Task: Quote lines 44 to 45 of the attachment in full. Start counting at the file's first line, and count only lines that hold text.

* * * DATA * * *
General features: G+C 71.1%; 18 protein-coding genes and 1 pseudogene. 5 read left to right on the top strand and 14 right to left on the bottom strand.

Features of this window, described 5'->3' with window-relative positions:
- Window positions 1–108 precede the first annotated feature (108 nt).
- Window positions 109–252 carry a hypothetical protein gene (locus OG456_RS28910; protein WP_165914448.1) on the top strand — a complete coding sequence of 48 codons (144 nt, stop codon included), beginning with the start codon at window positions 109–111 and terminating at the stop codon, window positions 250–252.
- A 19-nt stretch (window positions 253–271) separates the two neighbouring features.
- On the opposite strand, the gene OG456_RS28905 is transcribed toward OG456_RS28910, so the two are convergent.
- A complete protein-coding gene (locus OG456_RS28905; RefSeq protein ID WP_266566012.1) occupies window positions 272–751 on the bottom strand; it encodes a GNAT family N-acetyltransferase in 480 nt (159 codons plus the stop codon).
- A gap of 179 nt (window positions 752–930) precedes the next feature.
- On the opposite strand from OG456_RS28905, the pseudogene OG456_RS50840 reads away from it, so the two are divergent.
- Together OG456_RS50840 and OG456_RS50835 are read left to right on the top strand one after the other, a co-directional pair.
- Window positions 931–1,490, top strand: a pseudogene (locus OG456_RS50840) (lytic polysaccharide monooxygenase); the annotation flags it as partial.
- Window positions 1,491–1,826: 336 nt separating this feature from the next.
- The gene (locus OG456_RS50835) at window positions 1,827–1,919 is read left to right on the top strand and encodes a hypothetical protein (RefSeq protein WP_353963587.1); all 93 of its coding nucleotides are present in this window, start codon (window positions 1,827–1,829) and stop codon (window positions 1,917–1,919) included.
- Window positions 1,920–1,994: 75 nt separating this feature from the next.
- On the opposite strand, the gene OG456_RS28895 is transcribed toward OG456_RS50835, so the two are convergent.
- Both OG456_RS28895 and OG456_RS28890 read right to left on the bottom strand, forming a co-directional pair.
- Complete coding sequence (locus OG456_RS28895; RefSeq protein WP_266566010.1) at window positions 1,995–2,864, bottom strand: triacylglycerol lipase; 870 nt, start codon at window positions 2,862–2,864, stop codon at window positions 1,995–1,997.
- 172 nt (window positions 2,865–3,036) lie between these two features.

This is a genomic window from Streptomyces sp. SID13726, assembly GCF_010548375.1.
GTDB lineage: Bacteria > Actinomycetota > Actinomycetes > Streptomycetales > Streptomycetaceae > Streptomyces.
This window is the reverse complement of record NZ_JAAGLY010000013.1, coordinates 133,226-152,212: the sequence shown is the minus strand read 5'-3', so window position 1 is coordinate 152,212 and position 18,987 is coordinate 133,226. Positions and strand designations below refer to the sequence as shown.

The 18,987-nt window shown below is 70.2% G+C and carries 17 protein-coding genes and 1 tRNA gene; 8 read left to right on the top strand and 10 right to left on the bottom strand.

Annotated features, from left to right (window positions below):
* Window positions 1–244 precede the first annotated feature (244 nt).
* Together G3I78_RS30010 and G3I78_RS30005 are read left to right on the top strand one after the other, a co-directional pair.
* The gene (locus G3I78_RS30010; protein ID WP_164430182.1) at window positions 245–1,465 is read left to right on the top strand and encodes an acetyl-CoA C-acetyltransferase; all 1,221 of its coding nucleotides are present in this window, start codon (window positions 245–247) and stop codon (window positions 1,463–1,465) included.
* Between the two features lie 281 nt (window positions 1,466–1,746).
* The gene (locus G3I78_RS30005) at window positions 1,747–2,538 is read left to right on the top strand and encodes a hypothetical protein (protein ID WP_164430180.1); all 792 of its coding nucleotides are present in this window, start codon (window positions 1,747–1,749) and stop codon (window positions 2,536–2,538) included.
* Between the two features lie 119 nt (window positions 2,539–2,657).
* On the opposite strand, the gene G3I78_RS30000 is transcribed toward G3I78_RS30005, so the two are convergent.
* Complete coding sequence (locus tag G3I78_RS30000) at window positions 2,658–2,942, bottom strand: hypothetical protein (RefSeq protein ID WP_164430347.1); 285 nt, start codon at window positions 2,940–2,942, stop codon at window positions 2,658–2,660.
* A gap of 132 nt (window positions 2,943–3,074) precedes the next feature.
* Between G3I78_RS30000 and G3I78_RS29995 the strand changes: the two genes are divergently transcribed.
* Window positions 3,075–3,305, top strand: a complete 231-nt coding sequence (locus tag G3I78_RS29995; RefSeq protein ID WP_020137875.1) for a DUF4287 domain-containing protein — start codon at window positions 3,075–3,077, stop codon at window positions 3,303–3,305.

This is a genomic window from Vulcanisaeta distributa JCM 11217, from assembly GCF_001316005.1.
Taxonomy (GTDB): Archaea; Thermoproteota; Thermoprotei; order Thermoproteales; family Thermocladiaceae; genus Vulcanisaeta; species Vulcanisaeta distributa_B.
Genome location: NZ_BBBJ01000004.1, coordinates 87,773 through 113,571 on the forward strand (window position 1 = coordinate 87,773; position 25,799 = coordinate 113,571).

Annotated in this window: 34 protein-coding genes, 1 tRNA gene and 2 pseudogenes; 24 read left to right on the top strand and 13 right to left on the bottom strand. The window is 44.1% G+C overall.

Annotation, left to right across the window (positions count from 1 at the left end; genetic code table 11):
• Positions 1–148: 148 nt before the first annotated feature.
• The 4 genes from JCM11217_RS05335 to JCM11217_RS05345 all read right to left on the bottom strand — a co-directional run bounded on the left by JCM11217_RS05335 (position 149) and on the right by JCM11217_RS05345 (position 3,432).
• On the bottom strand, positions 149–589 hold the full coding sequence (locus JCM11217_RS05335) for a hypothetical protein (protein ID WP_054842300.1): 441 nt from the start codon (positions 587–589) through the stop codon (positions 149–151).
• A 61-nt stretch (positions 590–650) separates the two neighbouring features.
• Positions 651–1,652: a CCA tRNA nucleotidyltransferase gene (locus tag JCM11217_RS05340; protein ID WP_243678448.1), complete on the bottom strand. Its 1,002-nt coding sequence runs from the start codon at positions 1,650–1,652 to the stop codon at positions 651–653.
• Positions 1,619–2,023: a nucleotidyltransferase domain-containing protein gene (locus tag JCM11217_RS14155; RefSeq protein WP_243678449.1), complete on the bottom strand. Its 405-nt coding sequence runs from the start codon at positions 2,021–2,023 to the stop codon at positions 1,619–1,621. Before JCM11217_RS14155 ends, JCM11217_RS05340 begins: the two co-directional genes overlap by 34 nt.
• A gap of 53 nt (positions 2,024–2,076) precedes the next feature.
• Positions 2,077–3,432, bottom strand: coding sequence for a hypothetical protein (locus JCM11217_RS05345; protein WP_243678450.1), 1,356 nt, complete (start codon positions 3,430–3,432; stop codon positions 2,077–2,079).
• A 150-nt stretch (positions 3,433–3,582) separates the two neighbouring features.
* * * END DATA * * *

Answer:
• Positions 651–1,652: a CCA tRNA nucleotidyltransferase gene (locus tag JCM11217_RS05340; protein ID WP_243678448.1), complete on the bottom strand. Its 1,002-nt coding sequence runs from the start codon at positions 1,650–1,652 to the stop codon at positions 651–653.
• Positions 1,619–2,023: a nucleotidyltransferase domain-containing protein gene (locus tag JCM11217_RS14155; RefSeq protein WP_243678449.1), complete on the bottom strand. Its 405-nt coding sequence runs from the start codon at positions 2,021–2,023 to the stop codon at positions 1,619–1,621. Before JCM11217_RS14155 ends, JCM11217_RS05340 begins: the two co-directional genes overlap by 34 nt.